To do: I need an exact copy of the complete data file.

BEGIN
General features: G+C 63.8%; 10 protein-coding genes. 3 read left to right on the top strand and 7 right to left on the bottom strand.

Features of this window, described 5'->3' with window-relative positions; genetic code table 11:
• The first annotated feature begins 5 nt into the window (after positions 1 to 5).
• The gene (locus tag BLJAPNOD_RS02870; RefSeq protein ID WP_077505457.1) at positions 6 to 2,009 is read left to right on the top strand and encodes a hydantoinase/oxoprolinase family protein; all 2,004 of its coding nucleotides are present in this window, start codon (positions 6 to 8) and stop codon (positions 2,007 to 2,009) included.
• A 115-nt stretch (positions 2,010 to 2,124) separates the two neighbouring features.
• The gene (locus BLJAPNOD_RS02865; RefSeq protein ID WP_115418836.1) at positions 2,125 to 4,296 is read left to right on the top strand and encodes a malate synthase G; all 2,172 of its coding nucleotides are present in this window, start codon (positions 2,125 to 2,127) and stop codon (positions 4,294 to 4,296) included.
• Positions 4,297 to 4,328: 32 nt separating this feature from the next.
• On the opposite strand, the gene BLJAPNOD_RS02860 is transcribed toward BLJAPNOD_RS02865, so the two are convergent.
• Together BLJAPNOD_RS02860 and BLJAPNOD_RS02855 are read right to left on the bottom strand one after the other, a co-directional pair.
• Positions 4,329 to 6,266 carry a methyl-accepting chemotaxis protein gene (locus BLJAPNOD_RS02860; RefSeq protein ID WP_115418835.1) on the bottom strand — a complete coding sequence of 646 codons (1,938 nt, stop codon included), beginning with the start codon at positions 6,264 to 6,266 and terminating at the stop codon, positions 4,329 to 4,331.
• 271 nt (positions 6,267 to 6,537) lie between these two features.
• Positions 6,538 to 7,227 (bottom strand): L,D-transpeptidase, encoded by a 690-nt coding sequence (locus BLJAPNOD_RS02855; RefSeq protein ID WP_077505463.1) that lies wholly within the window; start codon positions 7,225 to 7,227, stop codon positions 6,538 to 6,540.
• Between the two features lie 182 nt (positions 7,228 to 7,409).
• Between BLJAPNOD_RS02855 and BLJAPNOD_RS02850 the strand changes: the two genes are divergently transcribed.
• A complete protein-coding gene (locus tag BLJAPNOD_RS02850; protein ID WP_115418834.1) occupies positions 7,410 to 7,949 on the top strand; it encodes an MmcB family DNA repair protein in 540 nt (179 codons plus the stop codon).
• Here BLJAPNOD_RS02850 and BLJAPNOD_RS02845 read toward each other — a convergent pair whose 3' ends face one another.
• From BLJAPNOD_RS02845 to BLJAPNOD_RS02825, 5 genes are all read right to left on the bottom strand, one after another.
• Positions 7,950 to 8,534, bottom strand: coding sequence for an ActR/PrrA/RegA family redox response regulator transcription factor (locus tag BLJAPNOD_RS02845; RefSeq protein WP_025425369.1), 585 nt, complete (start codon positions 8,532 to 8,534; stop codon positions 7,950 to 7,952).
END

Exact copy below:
General features: G+C 63.8%; 10 protein-coding genes. 3 read left to right on the top strand and 7 right to left on the bottom strand.

Features of this window, described 5'->3' with window-relative positions; genetic code table 11:
• The first annotated feature begins 5 nt into the window (after positions 1 to 5).
• The gene (locus tag BLJAPNOD_RS02870; RefSeq protein ID WP_077505457.1) at positions 6 to 2,009 is read left to right on the top strand and encodes a hydantoinase/oxoprolinase family protein; all 2,004 of its coding nucleotides are present in this window, start codon (positions 6 to 8) and stop codon (positions 2,007 to 2,009) included.
• A 115-nt stretch (positions 2,010 to 2,124) separates the two neighbouring features.
• The gene (locus BLJAPNOD_RS02865; RefSeq protein ID WP_115418836.1) at positions 2,125 to 4,296 is read left to right on the top strand and encodes a malate synthase G; all 2,172 of its coding nucleotides are present in this window, start codon (positions 2,125 to 2,127) and stop codon (positions 4,294 to 4,296) included.
• Positions 4,297 to 4,328: 32 nt separating this feature from the next.
• On the opposite strand, the gene BLJAPNOD_RS02860 is transcribed toward BLJAPNOD_RS02865, so the two are convergent.
• Together BLJAPNOD_RS02860 and BLJAPNOD_RS02855 are read right to left on the bottom strand one after the other, a co-directional pair.
• Positions 4,329 to 6,266 carry a methyl-accepting chemotaxis protein gene (locus BLJAPNOD_RS02860; RefSeq protein ID WP_115418835.1) on the bottom strand — a complete coding sequence of 646 codons (1,938 nt, stop codon included), beginning with the start codon at positions 6,264 to 6,266 and terminating at the stop codon, positions 4,329 to 4,331.
• 271 nt (positions 6,267 to 6,537) lie between these two features.
• Positions 6,538 to 7,227 (bottom strand): L,D-transpeptidase, encoded by a 690-nt coding sequence (locus BLJAPNOD_RS02855; RefSeq protein ID WP_077505463.1) that lies wholly within the window; start codon positions 7,225 to 7,227, stop codon positions 6,538 to 6,540.
• Between the two features lie 182 nt (positions 7,228 to 7,409).
• Between BLJAPNOD_RS02855 and BLJAPNOD_RS02850 the strand changes: the two genes are divergently transcribed.
• A complete protein-coding gene (locus tag BLJAPNOD_RS02850; protein ID WP_115418834.1) occupies positions 7,410 to 7,949 on the top strand; it encodes an MmcB family DNA repair protein in 540 nt (179 codons plus the stop codon).
• Here BLJAPNOD_RS02850 and BLJAPNOD_RS02845 read toward each other — a convergent pair whose 3' ends face one another.
• From BLJAPNOD_RS02845 to BLJAPNOD_RS02825, 5 genes are all read right to left on the bottom strand, one after another.
• Positions 7,950 to 8,534, bottom strand: coding sequence for an ActR/PrrA/RegA family redox response regulator transcription factor (locus tag BLJAPNOD_RS02845; RefSeq protein WP_025425369.1), 585 nt, complete (start codon positions 8,532 to 8,534; stop codon positions 7,950 to 7,952).